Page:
Strategies to keep in mind as the death knell sounds for Australia’s second-tier Patent system

Dr Jim Onishi MRACI

Key Points:
1) Australia is abolishing its second-tier Innovation Patent system.
2) The last date to file an Innovation Patent is 25 August 2021.
3) It is still possible for patentees to obtain “new” Innovation Patents
after 26 August 2021.

Brief Background

Two tiers of Patent protection are currently available to Applicants in Australia, a Standard Patent and an Innovation Patent. The Innovation Patent is considered to be a second-tier Patent, because of the lower “innovative step” threshold for determining non-obviousness. Otherwise, all other patentability criteria remain the same for both Standard Patents and Innovation Patents. The main drawbacks for Innovation Patents include the limitation of having a maximum of five claims, and a reduced Patent term of eight years. On the plus side, the ability to obtain the grant of a Patent without undergoing substantive examination and the lower renewal fees, are both attractive.

The Australian Government identified that Innovation Patents were largely exploited by “big business” to create Patent thickets, which suffocate small and medium enterprise’s (SME’s) freedom to operate and compete against them. It also identified that the lower standards for Innovation Patents inhibit innovation and competition. In light of this backdrop, the Government drafted legislation to abolish the Innovation Patent entitled: The Intellectual Property Laws Amendment (Productivity Commission Response Part 2 and Other Measures) Bill 2019. The Bill was introduced and passed the Australian Parliament. It received Royal Assent on 26 February 2020 to become the Intellectual Property Laws Amendment (Productivity Commission Response Part 2 and Other Measures) Act 2020. The death date of the Innovation Patent is 26 August 2021. This means that the last date to file an Innovation Patent Application is 25 August 2021.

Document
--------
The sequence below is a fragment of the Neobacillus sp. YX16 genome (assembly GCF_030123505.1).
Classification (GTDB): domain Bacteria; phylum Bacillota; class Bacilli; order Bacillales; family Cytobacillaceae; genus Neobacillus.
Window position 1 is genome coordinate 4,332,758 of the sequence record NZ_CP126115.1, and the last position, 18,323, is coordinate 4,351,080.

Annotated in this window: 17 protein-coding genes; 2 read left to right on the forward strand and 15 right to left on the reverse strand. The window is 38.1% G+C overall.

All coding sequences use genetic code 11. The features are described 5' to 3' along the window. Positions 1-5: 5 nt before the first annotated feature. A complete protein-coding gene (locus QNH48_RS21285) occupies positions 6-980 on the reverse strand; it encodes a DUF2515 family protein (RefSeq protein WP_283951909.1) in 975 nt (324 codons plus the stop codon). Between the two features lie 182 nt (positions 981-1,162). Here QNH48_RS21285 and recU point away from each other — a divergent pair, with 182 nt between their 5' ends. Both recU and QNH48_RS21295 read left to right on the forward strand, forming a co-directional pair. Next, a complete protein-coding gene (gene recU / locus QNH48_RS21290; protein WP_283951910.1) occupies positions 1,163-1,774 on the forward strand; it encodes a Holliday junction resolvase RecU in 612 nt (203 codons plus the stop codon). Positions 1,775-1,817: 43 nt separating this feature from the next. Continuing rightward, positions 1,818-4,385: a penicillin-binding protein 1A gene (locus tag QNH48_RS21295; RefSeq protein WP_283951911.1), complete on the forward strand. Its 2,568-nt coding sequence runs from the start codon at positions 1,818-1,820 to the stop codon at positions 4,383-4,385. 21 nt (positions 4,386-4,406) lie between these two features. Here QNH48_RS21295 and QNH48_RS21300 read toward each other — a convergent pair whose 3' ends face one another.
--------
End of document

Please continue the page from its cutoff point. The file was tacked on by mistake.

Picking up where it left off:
Imminent Deadline?

With only around 3 months now remaining until the demise of the Innovation Patent system, there has been a large volume of Innovation Patents being filed at IP Australia, resulting in Patentees experiencing delays in obtaining grant of their Innovation Patents.

Is the Innovation Patent truly dead?

Strategies

Whilst Innovation Patents cannot be filed after 26 August 2021, it is still possible for patentees to obtain “new” Innovation Patents on or after this date.

Strategies for pending cases include:

  • Converting an existing Standard Patent Application into an Innovation Patent;
  • Filing a Divisional Innovation Patent from an existing Standard Patent Application; and
  • Filing a Standard Divisional Patent Application from an existing Standard Patent Application, with a view to later converting it into an Innovation Patent.